HC Deb 20 May 1974 vol 874 cc64-6W
Mr. Leslie Huckfield

asked the Secretary of State for the Environment whether he has yet received the report on the multiple accidents on the Ml motorway on 13th March; and whether he will make a statement.

Mr. Mulley

Yes. A series of accidents occurred in both carriageways over a distance of some 14 miles on either side of junction 18 between 8.0 and 9.0 a.m. Known casualties to date are six fatalities, 27 seriously injured and 14 slightly injured.

It seems that visibility at the time of the first accident in the southbound carriageway was between 100 and 200 yards but that this deteriorated soon afterwards and between 8.15 and 9.0 visibility over the length involved varied with a minimum of 50 yards. The carriageways had been salted and the surface was wet. Southbound traffic was more than normal and two-thirds of it was heavy vehicles. Northbound traffic was about normal: rather less than two-thirds was heavy vehicles.

At 00.15 a.m. on 13th March the BBC broadcast warning of fog over a wide area. Warnings of fog patches on motorways in the South Midlands were broadcast four times between 5.43 and 7.55 and, following police reports to the BBC Motoring Unit, between 8.13 and 8.20. By this time the first accident involving several lorries had occurred, and news of this, together with a warning of dense fog on the motorway, was broadcast at 8.24. Further broadcasts were made at 8.43 and from 9.0 onwards giving weather conditions and information about traffic diversion arrangements which worked well on this occasion. Further guidance to police forces about broadcasting arrangements is being prepared by the Home Office.

Although the police have not yet completed their investigations it appears that a major factor in the accidents was the failure of many drivers to keep an adequate distance from the vehicle in front and to pay attention to the road ahead. This demonstrates the continuing need to educate drivers in the importance of these matters especially in fog. The fog code and segregation rules are neither sufficiently understood nor observed. I am putting in hand a review of the code to see if its presentation can be simplified and given a greater impact before the onset of the autumn and an increased risk of motorway fog.

This length of the Ml is equipped with battery-operated flashing amber signals— Motorwarn—to indicate that drivers should not exceed 30 mph. These signals provide only a rudimentary and inflexible warning system and the police are concerned not to blunt their impact by overuse. Before the first accident on the southbound carriageway it was not considered that visibility was low enough to call for a 30 mph limit. The signals were not activated until after that accident and even then were ignored by some drivers.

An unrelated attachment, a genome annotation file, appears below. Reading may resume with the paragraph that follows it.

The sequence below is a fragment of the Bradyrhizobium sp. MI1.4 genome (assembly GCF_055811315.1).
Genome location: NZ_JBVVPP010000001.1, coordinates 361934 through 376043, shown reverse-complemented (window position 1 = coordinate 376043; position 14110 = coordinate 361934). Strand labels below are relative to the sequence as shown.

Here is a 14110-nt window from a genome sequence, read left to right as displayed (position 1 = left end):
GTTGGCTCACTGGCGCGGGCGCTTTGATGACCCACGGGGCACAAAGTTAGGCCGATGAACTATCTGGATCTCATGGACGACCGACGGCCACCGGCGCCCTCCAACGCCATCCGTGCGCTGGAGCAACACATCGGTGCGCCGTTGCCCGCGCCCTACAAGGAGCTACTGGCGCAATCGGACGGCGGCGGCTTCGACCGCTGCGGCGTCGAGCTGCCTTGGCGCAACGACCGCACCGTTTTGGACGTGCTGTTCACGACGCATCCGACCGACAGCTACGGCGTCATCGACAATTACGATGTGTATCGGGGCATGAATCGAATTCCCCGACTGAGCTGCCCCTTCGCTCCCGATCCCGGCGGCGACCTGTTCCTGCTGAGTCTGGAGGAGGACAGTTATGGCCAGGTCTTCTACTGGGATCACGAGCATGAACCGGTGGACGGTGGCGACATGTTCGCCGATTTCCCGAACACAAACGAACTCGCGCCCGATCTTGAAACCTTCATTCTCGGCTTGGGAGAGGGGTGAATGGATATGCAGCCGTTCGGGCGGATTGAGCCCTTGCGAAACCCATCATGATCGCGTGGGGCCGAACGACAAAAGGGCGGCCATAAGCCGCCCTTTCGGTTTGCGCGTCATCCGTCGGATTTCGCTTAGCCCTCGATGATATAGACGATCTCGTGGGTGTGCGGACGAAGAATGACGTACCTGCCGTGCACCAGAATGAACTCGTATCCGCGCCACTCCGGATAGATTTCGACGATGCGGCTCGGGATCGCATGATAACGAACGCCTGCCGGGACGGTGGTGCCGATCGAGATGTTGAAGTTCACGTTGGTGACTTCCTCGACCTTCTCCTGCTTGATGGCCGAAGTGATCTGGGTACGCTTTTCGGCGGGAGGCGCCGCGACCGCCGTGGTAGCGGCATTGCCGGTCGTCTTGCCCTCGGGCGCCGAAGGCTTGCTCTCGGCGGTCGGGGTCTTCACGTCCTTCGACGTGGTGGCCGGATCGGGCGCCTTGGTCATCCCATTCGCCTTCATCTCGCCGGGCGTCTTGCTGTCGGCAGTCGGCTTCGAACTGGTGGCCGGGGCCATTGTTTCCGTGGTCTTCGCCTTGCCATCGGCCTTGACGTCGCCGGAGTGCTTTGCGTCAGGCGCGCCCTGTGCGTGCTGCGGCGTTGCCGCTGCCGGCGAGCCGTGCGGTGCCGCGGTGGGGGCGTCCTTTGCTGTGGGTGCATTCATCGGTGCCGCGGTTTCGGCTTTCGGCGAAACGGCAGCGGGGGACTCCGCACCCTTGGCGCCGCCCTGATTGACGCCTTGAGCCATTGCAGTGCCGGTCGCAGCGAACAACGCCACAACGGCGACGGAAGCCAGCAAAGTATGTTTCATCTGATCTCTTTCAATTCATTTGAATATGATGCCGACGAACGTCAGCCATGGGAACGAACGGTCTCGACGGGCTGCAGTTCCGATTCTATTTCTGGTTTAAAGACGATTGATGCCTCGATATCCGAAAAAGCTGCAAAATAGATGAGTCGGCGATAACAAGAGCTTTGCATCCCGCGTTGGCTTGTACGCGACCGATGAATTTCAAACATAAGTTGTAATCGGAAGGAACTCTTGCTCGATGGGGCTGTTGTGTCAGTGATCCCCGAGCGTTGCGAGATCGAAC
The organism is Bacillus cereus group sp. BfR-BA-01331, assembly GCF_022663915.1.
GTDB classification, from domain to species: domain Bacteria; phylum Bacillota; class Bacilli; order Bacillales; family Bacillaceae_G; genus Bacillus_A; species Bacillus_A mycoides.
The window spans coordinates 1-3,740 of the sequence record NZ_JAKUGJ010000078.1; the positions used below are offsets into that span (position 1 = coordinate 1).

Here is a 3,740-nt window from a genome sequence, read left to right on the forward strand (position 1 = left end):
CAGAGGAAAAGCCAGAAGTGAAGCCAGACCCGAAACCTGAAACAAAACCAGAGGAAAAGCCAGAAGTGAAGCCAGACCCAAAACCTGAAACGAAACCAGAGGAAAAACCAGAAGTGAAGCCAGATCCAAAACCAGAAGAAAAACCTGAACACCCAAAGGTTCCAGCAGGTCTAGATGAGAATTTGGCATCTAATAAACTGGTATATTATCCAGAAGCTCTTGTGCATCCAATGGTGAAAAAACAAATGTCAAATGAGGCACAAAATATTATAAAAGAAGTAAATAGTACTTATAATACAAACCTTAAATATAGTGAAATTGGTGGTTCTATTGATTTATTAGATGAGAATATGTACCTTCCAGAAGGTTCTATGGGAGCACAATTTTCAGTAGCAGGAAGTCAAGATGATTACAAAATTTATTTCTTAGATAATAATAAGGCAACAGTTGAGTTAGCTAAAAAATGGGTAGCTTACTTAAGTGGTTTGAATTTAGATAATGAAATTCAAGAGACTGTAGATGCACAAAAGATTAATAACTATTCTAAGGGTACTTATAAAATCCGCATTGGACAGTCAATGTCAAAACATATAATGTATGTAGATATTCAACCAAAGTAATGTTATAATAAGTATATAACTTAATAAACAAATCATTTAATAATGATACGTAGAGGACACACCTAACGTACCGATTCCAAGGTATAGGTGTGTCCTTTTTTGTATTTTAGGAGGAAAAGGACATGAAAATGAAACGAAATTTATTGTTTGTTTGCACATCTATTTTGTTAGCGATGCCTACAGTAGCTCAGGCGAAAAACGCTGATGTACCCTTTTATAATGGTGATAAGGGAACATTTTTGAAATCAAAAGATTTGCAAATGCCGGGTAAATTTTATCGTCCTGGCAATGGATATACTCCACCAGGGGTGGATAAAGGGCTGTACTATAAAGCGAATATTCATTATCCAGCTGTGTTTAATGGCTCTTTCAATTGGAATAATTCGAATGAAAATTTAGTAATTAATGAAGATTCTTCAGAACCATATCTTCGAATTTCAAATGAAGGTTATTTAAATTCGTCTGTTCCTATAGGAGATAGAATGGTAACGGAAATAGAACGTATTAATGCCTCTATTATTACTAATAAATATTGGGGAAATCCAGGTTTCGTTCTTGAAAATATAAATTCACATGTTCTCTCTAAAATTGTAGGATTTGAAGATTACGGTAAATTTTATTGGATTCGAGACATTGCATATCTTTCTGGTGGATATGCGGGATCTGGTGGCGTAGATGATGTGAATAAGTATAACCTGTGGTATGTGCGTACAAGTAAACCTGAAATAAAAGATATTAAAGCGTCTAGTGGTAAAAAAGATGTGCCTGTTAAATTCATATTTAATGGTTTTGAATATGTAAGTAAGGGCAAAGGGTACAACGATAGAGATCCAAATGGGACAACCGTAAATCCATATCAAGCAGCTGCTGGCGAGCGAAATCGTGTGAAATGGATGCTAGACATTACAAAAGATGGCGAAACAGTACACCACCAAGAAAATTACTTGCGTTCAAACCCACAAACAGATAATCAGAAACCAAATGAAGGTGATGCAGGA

The Motor warn system is being replaced by more versatile remotely-controlled matrix signals. On existing motorways priority for installation is being determined by traffic volume and accident experience. The North ants section of the Ml is the third section in priority and 1 am satisfied that this is right. I have given instructions that the installation programme should be expedited as much as possible, but because of shortage of equipment and long delivery dates—some 50–60 weeks—installation cannot be completed before the winter of 1975–76 at the earliest.

No other worthwhile warning devices are at present in production and available. However, research is in hand at the TRRL to develop fog detectors and prediction devices which could lessen the time lag in switching on motorway signals and on devices for displaying on vehicle windscreens vehicles speeds and distance from the one in front.

A central barrier is installed along this length of the Ml and the police consider that in several cases this saved vehicles from crossing the central reserve. The police report several witnesses as saying that high-intensity red rear lamps on vehicles were much more valuable than ordinary ones. My Department recently issued guidance encouraging the use of such lamps in conditions of poor visibility. It is too soon, however, to decide whether they should be made compulsory.

Other recommendations relating to the erection of a barrier alongside this length of the Ml where it runs adjacent to the railway, to an additional access point between the carriageways north of the Watford Gap service area and to additional road markings to indicate the approach to motorway junctions, are now being followed up.